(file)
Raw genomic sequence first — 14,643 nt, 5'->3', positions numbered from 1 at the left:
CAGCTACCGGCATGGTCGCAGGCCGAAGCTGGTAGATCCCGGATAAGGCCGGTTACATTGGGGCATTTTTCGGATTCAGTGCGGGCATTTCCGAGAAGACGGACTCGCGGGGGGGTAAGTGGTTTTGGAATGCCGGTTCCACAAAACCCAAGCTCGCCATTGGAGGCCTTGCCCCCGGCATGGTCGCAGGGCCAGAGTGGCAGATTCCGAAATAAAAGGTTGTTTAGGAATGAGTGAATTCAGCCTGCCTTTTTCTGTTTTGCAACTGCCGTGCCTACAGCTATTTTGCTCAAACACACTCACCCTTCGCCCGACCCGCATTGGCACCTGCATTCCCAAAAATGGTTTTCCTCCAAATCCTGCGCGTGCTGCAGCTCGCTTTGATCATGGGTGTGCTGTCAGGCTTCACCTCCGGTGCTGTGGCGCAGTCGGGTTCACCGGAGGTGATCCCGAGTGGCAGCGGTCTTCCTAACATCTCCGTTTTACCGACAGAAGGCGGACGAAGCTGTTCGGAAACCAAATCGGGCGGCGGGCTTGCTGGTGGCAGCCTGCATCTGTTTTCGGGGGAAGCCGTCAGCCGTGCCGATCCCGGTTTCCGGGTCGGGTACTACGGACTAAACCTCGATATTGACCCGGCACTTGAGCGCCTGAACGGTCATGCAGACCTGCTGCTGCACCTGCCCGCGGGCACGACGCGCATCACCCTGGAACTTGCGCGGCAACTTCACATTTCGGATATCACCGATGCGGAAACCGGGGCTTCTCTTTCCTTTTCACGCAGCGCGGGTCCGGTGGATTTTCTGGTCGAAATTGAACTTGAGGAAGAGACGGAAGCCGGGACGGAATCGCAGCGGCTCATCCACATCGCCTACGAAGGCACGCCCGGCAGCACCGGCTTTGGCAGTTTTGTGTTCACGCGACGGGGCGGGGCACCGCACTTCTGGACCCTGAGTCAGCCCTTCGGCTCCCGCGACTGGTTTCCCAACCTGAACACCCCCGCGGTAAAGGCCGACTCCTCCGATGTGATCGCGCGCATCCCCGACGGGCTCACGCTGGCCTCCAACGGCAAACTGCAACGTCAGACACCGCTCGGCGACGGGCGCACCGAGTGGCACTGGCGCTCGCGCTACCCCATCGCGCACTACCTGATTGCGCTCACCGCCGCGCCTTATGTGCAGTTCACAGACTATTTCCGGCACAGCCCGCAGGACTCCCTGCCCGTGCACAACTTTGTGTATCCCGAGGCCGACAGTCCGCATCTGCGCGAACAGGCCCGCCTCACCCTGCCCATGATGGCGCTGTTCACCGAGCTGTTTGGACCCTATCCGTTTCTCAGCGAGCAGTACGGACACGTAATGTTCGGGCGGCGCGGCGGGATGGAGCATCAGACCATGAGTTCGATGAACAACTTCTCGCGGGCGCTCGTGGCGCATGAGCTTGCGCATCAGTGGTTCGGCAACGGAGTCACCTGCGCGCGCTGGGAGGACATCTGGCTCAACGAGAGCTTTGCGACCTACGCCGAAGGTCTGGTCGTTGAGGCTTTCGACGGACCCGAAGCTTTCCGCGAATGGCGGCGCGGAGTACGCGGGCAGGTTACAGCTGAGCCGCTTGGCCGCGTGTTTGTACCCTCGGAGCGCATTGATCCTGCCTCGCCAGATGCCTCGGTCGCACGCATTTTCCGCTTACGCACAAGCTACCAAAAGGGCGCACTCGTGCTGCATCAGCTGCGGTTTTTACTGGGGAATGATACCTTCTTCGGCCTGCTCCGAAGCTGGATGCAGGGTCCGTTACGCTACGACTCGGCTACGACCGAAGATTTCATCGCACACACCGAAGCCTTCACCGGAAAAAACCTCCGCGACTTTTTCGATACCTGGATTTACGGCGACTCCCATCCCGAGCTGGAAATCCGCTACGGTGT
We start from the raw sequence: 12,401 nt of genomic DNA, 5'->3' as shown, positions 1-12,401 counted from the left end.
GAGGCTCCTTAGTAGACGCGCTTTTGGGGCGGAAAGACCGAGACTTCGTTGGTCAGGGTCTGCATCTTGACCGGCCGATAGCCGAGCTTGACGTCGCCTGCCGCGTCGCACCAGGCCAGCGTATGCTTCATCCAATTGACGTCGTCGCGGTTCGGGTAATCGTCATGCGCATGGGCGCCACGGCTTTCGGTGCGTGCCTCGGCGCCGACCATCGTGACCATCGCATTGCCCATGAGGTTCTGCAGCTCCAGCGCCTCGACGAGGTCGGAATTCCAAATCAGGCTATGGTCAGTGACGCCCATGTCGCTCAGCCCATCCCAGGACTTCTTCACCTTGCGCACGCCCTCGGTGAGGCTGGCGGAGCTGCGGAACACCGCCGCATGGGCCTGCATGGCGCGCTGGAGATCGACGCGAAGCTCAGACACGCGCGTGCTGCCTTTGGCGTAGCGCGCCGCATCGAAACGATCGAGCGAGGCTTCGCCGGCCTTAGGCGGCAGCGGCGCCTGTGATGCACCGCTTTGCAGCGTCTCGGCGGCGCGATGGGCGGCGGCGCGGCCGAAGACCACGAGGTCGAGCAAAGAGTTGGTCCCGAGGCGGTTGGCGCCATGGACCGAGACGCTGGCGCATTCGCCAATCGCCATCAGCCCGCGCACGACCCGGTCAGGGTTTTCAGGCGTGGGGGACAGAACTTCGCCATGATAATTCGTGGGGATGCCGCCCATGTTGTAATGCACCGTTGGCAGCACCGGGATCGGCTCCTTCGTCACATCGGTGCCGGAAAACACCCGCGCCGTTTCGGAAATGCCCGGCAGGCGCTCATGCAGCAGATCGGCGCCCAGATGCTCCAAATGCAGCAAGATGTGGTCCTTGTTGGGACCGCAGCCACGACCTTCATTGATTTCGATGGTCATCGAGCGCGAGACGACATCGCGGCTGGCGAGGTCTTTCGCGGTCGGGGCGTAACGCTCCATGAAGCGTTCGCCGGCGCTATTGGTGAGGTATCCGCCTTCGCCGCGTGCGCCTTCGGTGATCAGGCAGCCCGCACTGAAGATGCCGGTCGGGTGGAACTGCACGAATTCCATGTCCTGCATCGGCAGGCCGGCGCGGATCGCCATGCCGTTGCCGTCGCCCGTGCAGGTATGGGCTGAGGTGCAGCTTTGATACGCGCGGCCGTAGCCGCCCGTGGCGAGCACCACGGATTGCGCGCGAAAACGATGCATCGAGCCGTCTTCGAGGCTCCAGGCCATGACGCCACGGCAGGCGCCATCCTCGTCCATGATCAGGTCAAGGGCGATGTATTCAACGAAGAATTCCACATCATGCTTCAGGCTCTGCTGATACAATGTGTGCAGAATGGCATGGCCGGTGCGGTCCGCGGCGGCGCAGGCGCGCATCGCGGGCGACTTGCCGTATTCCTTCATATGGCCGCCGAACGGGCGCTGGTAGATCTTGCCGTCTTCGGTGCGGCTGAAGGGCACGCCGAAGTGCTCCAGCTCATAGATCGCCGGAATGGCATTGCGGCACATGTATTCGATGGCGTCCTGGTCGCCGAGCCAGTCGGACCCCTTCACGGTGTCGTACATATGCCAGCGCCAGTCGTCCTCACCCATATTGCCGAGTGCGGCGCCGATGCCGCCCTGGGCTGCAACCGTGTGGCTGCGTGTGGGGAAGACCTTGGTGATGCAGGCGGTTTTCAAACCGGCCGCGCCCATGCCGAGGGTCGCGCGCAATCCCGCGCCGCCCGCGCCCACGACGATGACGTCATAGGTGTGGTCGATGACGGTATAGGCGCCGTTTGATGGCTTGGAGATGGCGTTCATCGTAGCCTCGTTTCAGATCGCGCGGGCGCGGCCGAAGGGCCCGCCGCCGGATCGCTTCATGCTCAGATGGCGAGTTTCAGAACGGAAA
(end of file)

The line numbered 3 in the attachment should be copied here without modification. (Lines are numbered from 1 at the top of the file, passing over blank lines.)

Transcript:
We start from the raw sequence: 12,401 nt of genomic DNA, 5'->3' as shown, positions 1-12,401 counted from the left end.